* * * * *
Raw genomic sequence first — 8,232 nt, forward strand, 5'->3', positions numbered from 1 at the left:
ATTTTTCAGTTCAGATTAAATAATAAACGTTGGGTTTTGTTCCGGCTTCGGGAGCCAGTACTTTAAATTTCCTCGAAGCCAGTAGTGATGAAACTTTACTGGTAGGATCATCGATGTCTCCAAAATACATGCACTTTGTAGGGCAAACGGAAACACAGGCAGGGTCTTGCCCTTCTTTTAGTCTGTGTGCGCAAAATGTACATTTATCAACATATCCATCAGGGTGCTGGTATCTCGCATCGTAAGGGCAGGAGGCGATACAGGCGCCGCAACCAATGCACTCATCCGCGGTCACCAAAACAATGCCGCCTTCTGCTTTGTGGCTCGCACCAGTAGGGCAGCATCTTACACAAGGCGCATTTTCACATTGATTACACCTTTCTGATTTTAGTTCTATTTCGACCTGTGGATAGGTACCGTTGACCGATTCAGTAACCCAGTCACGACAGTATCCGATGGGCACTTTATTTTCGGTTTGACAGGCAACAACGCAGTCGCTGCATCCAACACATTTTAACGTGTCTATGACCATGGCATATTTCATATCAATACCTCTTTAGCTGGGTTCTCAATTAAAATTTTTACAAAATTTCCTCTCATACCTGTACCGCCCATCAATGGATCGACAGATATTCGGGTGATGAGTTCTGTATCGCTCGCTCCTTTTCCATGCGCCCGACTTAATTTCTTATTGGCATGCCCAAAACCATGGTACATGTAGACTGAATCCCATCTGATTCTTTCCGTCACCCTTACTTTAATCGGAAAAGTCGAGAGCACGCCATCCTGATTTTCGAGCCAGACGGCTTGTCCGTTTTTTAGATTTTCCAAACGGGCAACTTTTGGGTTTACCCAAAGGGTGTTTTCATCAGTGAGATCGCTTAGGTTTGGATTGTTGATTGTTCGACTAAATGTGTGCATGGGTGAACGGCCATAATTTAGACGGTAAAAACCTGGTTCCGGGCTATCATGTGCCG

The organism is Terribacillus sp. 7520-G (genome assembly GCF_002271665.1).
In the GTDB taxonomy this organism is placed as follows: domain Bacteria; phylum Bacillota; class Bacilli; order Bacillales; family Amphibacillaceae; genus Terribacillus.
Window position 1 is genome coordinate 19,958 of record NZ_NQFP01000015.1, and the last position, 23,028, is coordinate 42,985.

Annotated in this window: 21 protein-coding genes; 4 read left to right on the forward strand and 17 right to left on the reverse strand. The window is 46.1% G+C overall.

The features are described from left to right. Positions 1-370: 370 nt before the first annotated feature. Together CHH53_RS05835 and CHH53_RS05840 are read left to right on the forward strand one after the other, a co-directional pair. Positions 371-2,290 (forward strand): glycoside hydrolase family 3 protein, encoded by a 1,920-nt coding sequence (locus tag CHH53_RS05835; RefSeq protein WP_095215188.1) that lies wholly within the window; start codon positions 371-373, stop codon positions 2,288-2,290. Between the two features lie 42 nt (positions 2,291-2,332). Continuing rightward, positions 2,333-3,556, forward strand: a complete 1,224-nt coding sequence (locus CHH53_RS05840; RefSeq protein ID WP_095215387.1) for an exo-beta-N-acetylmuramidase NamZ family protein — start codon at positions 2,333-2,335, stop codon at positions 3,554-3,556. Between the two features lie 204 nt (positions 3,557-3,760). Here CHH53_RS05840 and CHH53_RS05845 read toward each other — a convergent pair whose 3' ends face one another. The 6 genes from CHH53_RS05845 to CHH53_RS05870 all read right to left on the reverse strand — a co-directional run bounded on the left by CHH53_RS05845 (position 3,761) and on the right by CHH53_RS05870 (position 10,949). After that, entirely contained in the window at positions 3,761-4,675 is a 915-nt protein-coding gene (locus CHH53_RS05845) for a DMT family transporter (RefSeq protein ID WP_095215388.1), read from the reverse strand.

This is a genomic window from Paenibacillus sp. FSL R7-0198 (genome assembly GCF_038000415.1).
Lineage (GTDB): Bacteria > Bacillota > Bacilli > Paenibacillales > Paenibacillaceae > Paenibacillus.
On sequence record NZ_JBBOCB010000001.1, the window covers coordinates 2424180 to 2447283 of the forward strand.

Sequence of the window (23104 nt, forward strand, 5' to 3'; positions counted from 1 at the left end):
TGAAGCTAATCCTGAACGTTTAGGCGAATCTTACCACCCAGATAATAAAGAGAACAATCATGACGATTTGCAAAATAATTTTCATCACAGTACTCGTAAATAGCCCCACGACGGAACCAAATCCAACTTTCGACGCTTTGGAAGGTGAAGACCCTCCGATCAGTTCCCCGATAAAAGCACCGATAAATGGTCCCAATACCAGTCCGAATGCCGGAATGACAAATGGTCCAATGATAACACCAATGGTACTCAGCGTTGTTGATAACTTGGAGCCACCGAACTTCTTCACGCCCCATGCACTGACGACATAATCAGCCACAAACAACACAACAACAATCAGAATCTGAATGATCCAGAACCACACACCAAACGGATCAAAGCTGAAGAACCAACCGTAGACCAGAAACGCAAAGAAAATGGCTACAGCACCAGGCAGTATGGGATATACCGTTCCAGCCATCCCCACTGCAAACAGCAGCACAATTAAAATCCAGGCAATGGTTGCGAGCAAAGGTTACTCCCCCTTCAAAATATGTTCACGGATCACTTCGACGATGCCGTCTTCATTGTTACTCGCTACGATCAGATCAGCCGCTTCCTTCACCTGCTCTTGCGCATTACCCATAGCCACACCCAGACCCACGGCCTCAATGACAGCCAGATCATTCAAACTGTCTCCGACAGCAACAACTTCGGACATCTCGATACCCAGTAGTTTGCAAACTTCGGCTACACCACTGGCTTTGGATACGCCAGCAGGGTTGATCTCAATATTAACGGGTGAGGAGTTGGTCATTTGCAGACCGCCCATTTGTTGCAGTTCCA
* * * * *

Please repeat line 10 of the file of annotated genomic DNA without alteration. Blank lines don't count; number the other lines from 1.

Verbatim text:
On sequence record NZ_JBBOCB010000001.1, the window covers coordinates 2424180 to 2447283 of the forward strand.